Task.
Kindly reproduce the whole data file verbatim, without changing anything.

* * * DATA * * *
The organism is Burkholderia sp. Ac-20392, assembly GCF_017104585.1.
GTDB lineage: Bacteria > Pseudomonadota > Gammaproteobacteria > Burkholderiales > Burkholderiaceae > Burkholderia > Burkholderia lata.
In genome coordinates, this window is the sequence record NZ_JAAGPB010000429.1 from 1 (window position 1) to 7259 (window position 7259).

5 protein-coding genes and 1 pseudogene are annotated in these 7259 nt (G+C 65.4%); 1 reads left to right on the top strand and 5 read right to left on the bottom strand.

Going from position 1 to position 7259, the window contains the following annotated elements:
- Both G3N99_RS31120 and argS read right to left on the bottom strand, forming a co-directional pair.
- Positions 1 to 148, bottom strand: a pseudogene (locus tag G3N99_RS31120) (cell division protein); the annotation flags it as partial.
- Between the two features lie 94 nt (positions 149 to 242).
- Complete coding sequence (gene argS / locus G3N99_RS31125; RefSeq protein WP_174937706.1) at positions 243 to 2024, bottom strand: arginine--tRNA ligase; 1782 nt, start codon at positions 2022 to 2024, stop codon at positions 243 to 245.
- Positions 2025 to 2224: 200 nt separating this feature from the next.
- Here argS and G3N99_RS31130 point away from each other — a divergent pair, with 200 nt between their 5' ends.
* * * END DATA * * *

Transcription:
The organism is Burkholderia sp. Ac-20392, assembly GCF_017104585.1.
GTDB lineage: Bacteria > Pseudomonadota > Gammaproteobacteria > Burkholderiales > Burkholderiaceae > Burkholderia > Burkholderia lata.
In genome coordinates, this window is the sequence record NZ_JAAGPB010000429.1 from 1 (window position 1) to 7259 (window position 7259).

5 protein-coding genes and 1 pseudogene are annotated in these 7259 nt (G+C 65.4%); 1 reads left to right on the top strand and 5 read right to left on the bottom strand.

Going from position 1 to position 7259, the window contains the following annotated elements:
- Both G3N99_RS31120 and argS read right to left on the bottom strand, forming a co-directional pair.
- Positions 1 to 148, bottom strand: a pseudogene (locus tag G3N99_RS31120) (cell division protein); the annotation flags it as partial.
- Between the two features lie 94 nt (positions 149 to 242).
- Complete coding sequence (gene argS / locus G3N99_RS31125; RefSeq protein WP_174937706.1) at positions 243 to 2024, bottom strand: arginine--tRNA ligase; 1782 nt, start codon at positions 2022 to 2024, stop codon at positions 243 to 245.
- Positions 2025 to 2224: 200 nt separating this feature from the next.
- Here argS and G3N99_RS31130 point away from each other — a divergent pair, with 200 nt between their 5' ends.